Witches Burn

“I think I see what you’re going for, but you’re a bit too shabby to be chic, darlin’.” Her mouth was covered in icy pink glimmer, her Southern drawl just noticeable enough to be adorable. If you didn’t know how much evil lurked beneath. Sarah Jane and her gaggle of sorority sisters turned on their heels and sashayed towards the union. Sure, a lot of them would be date raped and enter into soulless marriages, but at the end of the day, most of them were going to graduate with a diamond on the left hand guaranteeing financial security. Their certainty that this was the case lifted their chins with the posture of a superior being.

Meanwhile, Melody was stuck with her thrift store finds, pretending she preferred a more quirky look when the reality was that she couldn’t afford nice, new clothes. Her fists involuntarily clenched at her sides, nails digging small crescents into the palms of her hands until she felt wetness in addition to pain – the unfairness of it all, “it all” being her “life,” had drawn blood.

She wandered to the library – unlike Sarah Jane and her minions, she was likely going to have to forge her own way in the cold, unfair world, which meant that she should probably keep up her grades. Scholarships tended to care whether or not a student was passing her classes.

Melody stared at the same paragraph in the Malleus Maleficarum for about 20 minutes before she gave up. Why had she wanted to take a class on the Middle Ages, anyway? The people were ridiculous, the primary sources were dry when not poorly written, and what did a primarily uneducated populace who decided to make women their scapegoats for everything that went wrong in their shitty, short lives have to do with her future career? Was she going to bring it up in a job interview to show she was well-rounded? Was she going to draw parallels to the world around her that were pointless, anyway, because Americans will steadfastly ignore all proof that history is repeating itself?

She decided that she was too tired for studying to do much good, anyway, and began walking home. As she trudged in her thin sneakers, soaked through from the wet piles of dead leaves littering all sidewalks, she heard a false laugh, and the clomp of thick, designer leather boots coming towards her. She closed her eyes tight, hoping that would make her invisible – but, of course, it didn’t.

“Why hello, Mel-oh-dee,” Sarah Jane’s voice crooned. “Didn’t your momma ever tell you not to squinch your eyes like that? It’s gonna give you wrinkles. And we all know you can’t afford the Botox.”

With a sigh, she opened her eyes, and resumed walking.

If there was such a thing as karma, the wind would have picked up, blowing Sarah Jane’s skirt up towards her shoulders and revealing a pair of laughably large granny panties. Or she would have slipped on the wet leaves, falling on her face like an actress in an old comedy movie. But Melody was very aware that karma does not exist. So of course it was her own feet that betrayed her, slipping on a cracked sidewalk hidden by the plethora of fall foliage. Her hands and chin were scraped by the unforgiving asphalt, and she would find that the unfortuitous action had cracked her laptop screen.

Sarah Jane and her cronies cackled, and Melody understood how a group of people could be mad enough at certain women to use any excuse possible, according to the widely accepted belief system of the day, to burn the bitches to death. But even if Sarah and gang were witches, it would be as pale imitations of the devious women thought to have naked orgies with the devil beneath the moonlight. Just some candle-burning, and “blessed be” Wiccan bullshit. Nothing criminal enough that their daddies, real, sugar, or otherwise, couldn’t get them out of.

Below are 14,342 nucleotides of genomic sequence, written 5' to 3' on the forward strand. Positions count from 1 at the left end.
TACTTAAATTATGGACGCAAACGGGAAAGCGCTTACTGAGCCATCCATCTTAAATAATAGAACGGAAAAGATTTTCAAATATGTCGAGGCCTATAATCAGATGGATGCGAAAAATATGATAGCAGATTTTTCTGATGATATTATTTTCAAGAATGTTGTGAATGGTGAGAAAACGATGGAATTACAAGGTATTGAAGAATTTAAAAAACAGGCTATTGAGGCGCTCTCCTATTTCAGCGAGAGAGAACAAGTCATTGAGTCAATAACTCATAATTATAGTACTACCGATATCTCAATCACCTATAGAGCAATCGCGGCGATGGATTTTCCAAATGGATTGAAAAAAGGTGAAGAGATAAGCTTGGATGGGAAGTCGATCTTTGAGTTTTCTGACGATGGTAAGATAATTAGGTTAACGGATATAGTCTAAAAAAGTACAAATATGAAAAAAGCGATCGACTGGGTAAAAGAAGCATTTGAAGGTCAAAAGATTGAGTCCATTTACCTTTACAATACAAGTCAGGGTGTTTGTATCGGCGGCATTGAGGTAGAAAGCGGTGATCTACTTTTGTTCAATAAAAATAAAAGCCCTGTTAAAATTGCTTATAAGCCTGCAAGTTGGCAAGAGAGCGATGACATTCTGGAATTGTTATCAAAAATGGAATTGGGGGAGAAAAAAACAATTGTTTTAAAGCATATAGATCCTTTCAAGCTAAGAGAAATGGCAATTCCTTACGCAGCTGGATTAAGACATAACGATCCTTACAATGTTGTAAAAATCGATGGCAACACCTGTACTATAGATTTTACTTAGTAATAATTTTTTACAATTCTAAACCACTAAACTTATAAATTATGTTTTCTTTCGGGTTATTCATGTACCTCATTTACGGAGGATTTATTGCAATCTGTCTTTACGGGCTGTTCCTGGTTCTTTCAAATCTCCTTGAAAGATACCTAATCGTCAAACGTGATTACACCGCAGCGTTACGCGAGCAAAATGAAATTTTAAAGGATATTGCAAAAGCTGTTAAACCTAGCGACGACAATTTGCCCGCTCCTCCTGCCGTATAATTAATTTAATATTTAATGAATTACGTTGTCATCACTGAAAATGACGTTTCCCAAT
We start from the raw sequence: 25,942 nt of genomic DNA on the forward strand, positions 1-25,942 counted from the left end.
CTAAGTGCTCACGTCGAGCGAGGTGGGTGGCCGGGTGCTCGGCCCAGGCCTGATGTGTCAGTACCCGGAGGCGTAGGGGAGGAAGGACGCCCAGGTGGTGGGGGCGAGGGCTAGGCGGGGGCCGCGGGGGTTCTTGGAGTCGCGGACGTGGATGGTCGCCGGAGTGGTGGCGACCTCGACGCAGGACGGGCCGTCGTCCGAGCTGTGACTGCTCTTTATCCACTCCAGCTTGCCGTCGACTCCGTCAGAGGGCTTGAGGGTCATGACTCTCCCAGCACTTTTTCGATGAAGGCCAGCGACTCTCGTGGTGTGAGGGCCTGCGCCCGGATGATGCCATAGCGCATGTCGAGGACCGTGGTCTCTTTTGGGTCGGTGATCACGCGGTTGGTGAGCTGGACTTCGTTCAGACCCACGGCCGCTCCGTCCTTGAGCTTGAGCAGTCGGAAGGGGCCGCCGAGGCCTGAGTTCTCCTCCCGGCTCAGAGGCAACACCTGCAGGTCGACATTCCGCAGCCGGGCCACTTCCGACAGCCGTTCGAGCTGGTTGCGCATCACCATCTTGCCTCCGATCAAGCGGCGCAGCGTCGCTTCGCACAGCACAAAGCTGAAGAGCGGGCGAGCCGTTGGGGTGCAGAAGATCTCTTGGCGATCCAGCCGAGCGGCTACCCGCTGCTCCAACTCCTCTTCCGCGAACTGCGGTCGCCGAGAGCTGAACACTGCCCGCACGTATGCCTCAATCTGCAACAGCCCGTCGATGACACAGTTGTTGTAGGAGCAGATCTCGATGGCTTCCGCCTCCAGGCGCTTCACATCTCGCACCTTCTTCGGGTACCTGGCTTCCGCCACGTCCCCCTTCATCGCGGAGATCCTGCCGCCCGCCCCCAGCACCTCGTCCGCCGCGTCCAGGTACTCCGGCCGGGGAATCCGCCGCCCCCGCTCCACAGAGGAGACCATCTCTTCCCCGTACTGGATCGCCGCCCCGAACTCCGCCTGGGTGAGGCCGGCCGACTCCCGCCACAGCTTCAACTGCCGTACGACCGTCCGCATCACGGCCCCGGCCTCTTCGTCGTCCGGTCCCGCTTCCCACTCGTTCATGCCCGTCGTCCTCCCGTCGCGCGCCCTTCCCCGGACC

Still. It wouldn’t be the worst thing if she and her bitches were taken down a peg. Or twelve.

The annual Hallowe’en bash was full of drama, as usual. Sarah Jane caught her boyfriend Ethan in flagrante delicto with sorority sister Mary Sue, which should have been almost boring at this point, but still resulted in tears and racoon-eyes, because Sarah Jane had unwisely foregone her waterproof mascara. Tiffany was discovered passed out in the bathroom, and unceremoniously dumped off at the hospital because no one wanted a ticket for drunk driving. One of Ethan’s frat brothers tried to show-off for a comely partygoer, and accidentally set the living room curtains on fire; the comely partygoer made the situation worse by pouring alcohol on the curtains to try to put the fire out. And one of the attendees snuck into the coat closet and relieved everyone of the cash in their coat pockets, wallets, and purses, as well as several sorority sisters of their credit cards.

The next time that Melody encountered Sarah Jane, her toes were warm and snug in the pair of Sorel boots she had recently acquired. Her neck was covered with a warm Burberry scarf, which peeped out of her dark blue pea coat. Sarah Jane, complaining to her “friends” about yet another instance of cheating by her boyfriend which one of them would likely soon partake in as well, did not see her through her bitterness and watery, irritated eyes. She walked right past, not even purposefully “accidentally” bumping into Melody, who was pleased to not be seen. Melody continued to the library, where she purchased a large flavored latte that probably contained all the calories she would need that day, before heading up to her spot on the fifth floor. The fifth floor contained the Regency period books, both those published during that time as well as more recent historical analyses. Even the most steadfast Jane Austen fan had a difficult time caring about these books, and save for the occasional odd student bravely trying to perform research that he or she would soon give up on, Melody generally had the floor to herself.